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An election nobody won and PMs that no one wants

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On these pages on election eve I warned that soft voters were so disenchanted with "big politics" that they would prefer a third candidate, and when voters rage against the machine, the incumbent is in the greater danger. That's how the election panned out. Voters resoundingly rejected Malcolm Turnbull's plea for the stability of a decisive Coalition victory, judging that neither the Coalition nor Labor had done enough to earn their trust.

In his late-night speech, Turnbull thundered that if only Labor had not run a scare campaign on Medicare the Coalition would have fared better. Apparently there are two types of scare campaigns: legitimate ones about carbon pricing, Whyalla wipeouts and $100 lamb roasts; and illegitimate ones about the privatisation of Medicare.

Perhaps if the Coalition hadn't on so many occasions over the years tried, using John Howard's own words, to "take a scalpel to Medicare", the Labor campaign would not have resonated so effectively. Perhaps if the Turnbull government had not determined in advance that the only way to modernise the Medicare payments system was to privatise it – in accordance with Liberal Party ideology – the Coalition might not have been in such a vulnerable position.

Voters in poor health and on low incomes in Tasmania and in outer-urban seats such as Longman, Lindsay and Macarthur might not have fully accepted that Turnbull would privatise Medicare but they simply could not afford to take the chance.

Exit polls indicated Medicare was the No.1 issue in swinging voters' minds, the economy lagging well behind. But it would be wrong to conclude that soft voters were unconcerned about the economy. Rather, they could not see a real plan from either the Coalition or Labor for jobs and growth.

The Business Council dismissed Dr Dixon's work as "theoretical and unbalanced", as if the modelling for Treasury that assumed a $3.9 billion annual morality dividend from multinationals deciding to wind back their use of tax havens was practical and balanced.At the behest of the Business Council of Australia, Turnbull made a company tax cut for multinationals the centrepiece of his plan. Although the government's preferred economic modeller backed in the company tax cut, other experts, including Dr Janine Dixon at Victoria University's Centre of Policy Studies, questioned the returns from a tax cut that cost almost $50 billion.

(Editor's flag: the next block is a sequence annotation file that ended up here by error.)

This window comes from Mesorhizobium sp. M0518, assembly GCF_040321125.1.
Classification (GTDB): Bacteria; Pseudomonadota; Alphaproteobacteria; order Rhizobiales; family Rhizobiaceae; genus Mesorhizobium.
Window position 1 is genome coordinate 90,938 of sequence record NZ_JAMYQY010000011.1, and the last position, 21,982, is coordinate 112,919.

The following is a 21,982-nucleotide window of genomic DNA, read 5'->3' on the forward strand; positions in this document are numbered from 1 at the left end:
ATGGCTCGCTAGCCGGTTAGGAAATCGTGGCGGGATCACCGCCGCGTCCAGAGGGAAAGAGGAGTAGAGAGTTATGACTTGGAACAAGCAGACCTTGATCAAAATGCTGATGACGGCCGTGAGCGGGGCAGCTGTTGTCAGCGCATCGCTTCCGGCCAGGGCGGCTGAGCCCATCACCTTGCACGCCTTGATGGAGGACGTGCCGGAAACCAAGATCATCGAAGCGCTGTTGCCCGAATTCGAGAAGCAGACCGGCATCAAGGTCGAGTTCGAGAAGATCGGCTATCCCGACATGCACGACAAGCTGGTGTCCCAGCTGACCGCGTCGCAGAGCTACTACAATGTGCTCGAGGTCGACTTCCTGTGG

In television interviews, Labor shadow ministers were able to cite the lack of consensus on the efficacy of the company tax cut to bolster their opposition to it. Voters were furious that a Coalition government wanted to give an expensive tax cut to foreign multinationals that they considered pay little or no tax anyway.

The more that business groups, backed by newspapers, demanded their tax cut, the more incensed soft voters became, having been told there wasn't enough money to invest in kids who struggle at school or in Medicare, but a $50 billion company tax cut was no problem.

Turnbull's rhetoric about the new agile, innovative economy he wanted to create not only had a terribly unpopular company tax cut for multinationals at its heart, it inadvertently sent a message that the Coalition would abandon workers employed in the old economy. Those mining, tourism and rural industry workers and contractors in regional Queensland, NSW and Tasmania, already enduring pay cuts and job losses, could not see themselves in white coats carrying test tubes in Turnbull's new economy. They voted accordingly.

For its part, a Labor Party, united under Bill Shorten's leadership, rejected a small-target strategy, releasing policies a year or more ahead of the election. Labor stood up to News Limited tabloids and broadsheets that sought to belittle it as incapable of governing. It stood up to the vested interests that campaigned against any limitations on negative gearing, effectively arguing in favour of shutting young people out of home ownership.

But Labor could have done better. Before the campaign started, I argued the party that demonstrated a credible path back to budget surplus would win. Neither party did so, Labor doing more to repair the structural deficit over 10 years but less in the four-year budget period. If Labor had at least matched the Coalition over the first four years it would have gone a long way in fully neutralising the economy as an issue. The necessary savings decisions could have been made before the campaign began, instead of giving the appearance of scrambling under Coalition pressure.

Business groups no doubt will demand the opposition and the Senate behave themselves. They campaigned for a clear Coalition victory but the voters didn't listen. Perhaps business should do less demanding and more engaging. Stability of government after a tumultuous six years and four prime ministers is in the national interest.

I questioned in these pages during the election campaign whether Australia had entered the era of the throwaway prime minister, where voters are so disillusioned with Canberra that they will keep throwing leaders out until they find one who they think has their interests at heart. As far as they're concerned the search continues. Meanwhile, one of the few winners in the election is a resuscitated Pauline Hanson.

Craig Emerson was a cabinet minister in the Gillard government. He is an adjunct professor at Victoria University's College of Business.

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